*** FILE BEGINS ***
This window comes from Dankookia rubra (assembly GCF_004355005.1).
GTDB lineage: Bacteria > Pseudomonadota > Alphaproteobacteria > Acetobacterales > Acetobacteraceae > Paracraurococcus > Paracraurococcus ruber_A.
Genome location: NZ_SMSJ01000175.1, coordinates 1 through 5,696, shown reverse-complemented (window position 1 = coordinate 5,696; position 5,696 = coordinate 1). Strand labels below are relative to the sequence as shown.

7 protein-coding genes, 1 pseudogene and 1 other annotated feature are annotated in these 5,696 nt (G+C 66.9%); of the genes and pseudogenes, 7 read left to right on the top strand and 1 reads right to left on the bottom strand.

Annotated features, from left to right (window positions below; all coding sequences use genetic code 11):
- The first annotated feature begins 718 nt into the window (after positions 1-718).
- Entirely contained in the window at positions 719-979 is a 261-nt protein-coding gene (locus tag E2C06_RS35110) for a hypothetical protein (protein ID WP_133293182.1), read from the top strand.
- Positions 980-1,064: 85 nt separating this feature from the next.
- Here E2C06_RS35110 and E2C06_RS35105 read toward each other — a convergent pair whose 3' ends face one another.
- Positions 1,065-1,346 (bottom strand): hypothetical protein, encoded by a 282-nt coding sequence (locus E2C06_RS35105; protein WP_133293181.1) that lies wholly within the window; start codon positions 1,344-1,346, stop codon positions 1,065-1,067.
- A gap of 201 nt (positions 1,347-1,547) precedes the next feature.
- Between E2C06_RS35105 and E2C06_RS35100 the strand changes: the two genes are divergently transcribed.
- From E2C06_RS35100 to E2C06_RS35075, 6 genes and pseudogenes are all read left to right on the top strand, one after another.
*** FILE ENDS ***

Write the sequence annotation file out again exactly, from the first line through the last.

This window comes from Dankookia rubra (assembly GCF_004355005.1).
GTDB lineage: Bacteria > Pseudomonadota > Alphaproteobacteria > Acetobacterales > Acetobacteraceae > Paracraurococcus > Paracraurococcus ruber_A.
Genome location: NZ_SMSJ01000175.1, coordinates 1 through 5,696, shown reverse-complemented (window position 1 = coordinate 5,696; position 5,696 = coordinate 1). Strand labels below are relative to the sequence as shown.

7 protein-coding genes, 1 pseudogene and 1 other annotated feature are annotated in these 5,696 nt (G+C 66.9%); of the genes and pseudogenes, 7 read left to right on the top strand and 1 reads right to left on the bottom strand.

Annotated features, from left to right (window positions below; all coding sequences use genetic code 11):
- The first annotated feature begins 718 nt into the window (after positions 1-718).
- Entirely contained in the window at positions 719-979 is a 261-nt protein-coding gene (locus tag E2C06_RS35110) for a hypothetical protein (protein ID WP_133293182.1), read from the top strand.
- Positions 980-1,064: 85 nt separating this feature from the next.
- Here E2C06_RS35110 and E2C06_RS35105 read toward each other — a convergent pair whose 3' ends face one another.
- Positions 1,065-1,346 (bottom strand): hypothetical protein, encoded by a 282-nt coding sequence (locus E2C06_RS35105; protein WP_133293181.1) that lies wholly within the window; start codon positions 1,344-1,346, stop codon positions 1,065-1,067.
- A gap of 201 nt (positions 1,347-1,547) precedes the next feature.
- Between E2C06_RS35105 and E2C06_RS35100 the strand changes: the two genes are divergently transcribed.
- From E2C06_RS35100 to E2C06_RS35075, 6 genes and pseudogenes are all read left to right on the top strand, one after another.